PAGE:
When a patient is discharged from a practice unexpectedly they literally go through the stages of a break up of a personal relationship. At first they are angry. They want to defend themselves and rebut everything that was stated in the “official discharge letter” they received in the mail. Bear in mind, I am speaking about a discharge from a practice when there was no significant incident that occurred in the office setting at their last visit (no argument, no outburst, no threats, no indication that a discharge was imminent). After the anger has passed, they go through a period of extreme sadness because they feel betrayed. They opened their heart to that physician. They cried with them, poured out their soul to them, expressed their fears, worries, secrets and hopes to them in the confines of the office with this person. The bottom line is that they gave them their ultimate trust.
After they have faced the anger and the sadness, then the reality sets in that they no longer have a Lyme doctor to take care of them. There are so few LLMDs in this country that their care just got very complicated. Finding a new doctor will become extremely complicated now. Not only will they have to increase their commute by multiple hours, sometimes in excess of 4-5 hours one way, but the wait time to get in to see a new doctor could take 3-6 months. The burden of their care in the interim will now fall upon their primary care doctor, if they are lucky enough to have one who has been on their team in the first place. For those of us who are critically ill with this disease, bedridden in my case, the concept of riding in the back seat of a car for a four hour journey to see a physician seems daunting to say the least. The effort it takes me to travel to go to my primary doctor who is two blocks from my home will wipe me out for the next two days. I cannot fathom what a trip of this magnitude will do to my health. I can only hope that after I attend my first visit with a new doctor 4 hours from my home will be that he will be willing to do telephone consults with me, knowing that I am overseen by a progressive primary care doctor close to my home.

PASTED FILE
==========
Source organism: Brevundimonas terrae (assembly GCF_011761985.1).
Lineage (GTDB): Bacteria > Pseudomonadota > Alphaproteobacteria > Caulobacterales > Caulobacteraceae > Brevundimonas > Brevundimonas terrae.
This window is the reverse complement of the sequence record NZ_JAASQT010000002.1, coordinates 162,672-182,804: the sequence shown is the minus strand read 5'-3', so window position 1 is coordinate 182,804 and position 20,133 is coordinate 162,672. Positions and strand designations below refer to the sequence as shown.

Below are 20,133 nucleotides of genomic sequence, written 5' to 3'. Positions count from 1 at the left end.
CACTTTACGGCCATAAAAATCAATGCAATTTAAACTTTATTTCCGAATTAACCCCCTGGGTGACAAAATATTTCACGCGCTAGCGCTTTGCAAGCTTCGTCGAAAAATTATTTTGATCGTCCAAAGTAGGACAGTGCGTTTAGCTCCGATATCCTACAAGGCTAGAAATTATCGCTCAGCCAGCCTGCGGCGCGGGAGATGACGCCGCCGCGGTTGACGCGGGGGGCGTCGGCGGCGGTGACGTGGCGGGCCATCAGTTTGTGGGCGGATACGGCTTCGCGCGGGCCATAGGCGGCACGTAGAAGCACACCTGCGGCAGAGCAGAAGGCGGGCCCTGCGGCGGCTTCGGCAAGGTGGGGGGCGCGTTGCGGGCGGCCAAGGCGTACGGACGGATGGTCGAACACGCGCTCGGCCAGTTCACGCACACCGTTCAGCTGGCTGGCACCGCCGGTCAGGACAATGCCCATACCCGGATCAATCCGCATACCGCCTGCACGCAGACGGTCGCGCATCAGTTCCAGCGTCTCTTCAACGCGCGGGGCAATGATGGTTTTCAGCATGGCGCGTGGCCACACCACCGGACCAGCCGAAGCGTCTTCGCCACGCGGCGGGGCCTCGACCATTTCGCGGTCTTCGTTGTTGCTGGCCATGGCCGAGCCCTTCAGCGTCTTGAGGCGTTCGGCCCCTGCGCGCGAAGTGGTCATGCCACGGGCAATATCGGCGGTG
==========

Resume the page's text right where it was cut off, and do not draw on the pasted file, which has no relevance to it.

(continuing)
After three years of battling this heinous disease, I have to remind myself that I have faced bigger battles than this disappointment. I will lick my wounds for a few days. I will bite my tongue and not write any letters that I may be sorry for later. I need to formulate a plan that will be in the best interest for my long term health and I will re-build my team of healthcare providers to guide my future. I have reached out to my wonderful support system of other Lyme Disease sufferers who have lifted me up and shown me love that I am so grateful for. Afterall, it will be the people who choose to walk the journey with me for the entire length of the path that will matter in the long run.
The moral of the story is…be true to yourself, educate yourself about your disease, stand behind what you think is right for your body and your treatment protocols, choose your doctors wisely, know that physicians are human beings who do their best but do not always have all the answers and most of all…be prepared to walk away at any time. You may find yourself adrift at sea at any point during the years it takes you to fight your disease but you are NEVER alone in your battle. There are many of us out here fighting right along beside you. Lean on the people who will support you no matter what happens and always keep fighting.